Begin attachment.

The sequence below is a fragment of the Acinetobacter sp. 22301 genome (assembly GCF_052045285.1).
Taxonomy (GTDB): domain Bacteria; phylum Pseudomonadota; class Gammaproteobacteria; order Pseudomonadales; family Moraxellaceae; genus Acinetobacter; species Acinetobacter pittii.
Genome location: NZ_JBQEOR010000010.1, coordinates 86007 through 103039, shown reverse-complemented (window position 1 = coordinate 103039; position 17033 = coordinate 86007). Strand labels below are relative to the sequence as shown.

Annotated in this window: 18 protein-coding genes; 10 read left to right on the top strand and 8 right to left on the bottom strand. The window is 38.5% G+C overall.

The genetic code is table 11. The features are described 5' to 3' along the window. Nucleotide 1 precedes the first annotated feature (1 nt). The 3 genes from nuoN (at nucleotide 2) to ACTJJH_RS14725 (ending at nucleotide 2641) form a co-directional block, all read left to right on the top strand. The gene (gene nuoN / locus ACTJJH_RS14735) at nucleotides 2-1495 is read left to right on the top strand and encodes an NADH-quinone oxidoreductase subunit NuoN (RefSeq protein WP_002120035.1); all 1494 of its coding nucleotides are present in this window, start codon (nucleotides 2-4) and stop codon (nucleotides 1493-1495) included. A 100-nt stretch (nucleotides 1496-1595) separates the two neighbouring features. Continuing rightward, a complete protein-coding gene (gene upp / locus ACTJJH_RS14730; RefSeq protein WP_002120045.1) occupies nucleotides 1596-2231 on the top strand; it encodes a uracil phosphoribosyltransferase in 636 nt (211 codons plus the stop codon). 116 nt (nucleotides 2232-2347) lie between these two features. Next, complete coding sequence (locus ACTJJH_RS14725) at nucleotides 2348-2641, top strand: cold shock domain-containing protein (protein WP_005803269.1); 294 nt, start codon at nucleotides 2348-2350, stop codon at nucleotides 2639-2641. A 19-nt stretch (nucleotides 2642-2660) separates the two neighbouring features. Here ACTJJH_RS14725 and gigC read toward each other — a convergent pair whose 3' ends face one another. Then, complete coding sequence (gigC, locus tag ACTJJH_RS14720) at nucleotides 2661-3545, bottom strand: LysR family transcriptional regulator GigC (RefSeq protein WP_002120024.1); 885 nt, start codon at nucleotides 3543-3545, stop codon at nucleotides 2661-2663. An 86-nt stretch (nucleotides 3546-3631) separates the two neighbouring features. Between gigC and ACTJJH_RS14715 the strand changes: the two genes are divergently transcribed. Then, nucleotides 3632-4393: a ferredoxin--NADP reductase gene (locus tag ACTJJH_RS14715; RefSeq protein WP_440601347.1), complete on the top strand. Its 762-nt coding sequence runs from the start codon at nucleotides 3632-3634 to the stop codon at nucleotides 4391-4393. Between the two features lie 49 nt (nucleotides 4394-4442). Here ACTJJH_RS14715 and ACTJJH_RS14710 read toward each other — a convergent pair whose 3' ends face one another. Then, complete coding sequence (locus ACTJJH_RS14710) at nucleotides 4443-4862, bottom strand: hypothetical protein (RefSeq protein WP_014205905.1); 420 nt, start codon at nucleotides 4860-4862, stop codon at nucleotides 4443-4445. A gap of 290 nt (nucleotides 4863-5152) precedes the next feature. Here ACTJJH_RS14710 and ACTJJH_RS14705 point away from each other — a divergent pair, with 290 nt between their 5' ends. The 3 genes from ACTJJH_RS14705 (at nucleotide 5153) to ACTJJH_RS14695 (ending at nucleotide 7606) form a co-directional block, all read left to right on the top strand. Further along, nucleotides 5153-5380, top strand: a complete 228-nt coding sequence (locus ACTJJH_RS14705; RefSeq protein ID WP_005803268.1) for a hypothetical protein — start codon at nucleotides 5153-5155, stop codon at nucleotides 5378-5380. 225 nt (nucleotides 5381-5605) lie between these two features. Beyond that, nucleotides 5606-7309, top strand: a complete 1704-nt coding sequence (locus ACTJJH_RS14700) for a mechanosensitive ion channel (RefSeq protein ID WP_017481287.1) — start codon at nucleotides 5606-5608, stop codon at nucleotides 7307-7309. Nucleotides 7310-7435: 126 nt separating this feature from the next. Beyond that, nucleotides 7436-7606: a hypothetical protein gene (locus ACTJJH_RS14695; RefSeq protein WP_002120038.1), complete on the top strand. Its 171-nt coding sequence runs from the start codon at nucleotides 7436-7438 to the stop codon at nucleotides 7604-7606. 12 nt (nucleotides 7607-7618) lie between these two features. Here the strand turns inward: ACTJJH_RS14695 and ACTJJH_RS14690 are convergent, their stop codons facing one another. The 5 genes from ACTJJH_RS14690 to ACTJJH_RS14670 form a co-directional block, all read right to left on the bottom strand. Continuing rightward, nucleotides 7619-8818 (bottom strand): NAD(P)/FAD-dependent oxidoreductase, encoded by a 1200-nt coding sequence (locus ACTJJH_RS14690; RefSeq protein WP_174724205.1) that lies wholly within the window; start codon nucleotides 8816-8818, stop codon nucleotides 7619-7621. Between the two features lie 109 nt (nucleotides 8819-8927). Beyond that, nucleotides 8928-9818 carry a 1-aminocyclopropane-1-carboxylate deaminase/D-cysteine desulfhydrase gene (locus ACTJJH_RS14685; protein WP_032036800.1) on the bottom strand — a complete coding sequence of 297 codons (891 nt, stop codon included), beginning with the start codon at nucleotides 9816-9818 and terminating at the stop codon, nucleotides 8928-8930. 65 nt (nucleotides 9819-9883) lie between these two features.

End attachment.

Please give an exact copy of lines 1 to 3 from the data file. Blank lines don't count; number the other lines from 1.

The sequence below is a fragment of the Acinetobacter sp. 22301 genome (assembly GCF_052045285.1).
Taxonomy (GTDB): domain Bacteria; phylum Pseudomonadota; class Gammaproteobacteria; order Pseudomonadales; family Moraxellaceae; genus Acinetobacter; species Acinetobacter pittii.
Genome location: NZ_JBQEOR010000010.1, coordinates 86007 through 103039, shown reverse-complemented (window position 1 = coordinate 103039; position 17033 = coordinate 86007). Strand labels below are relative to the sequence as shown.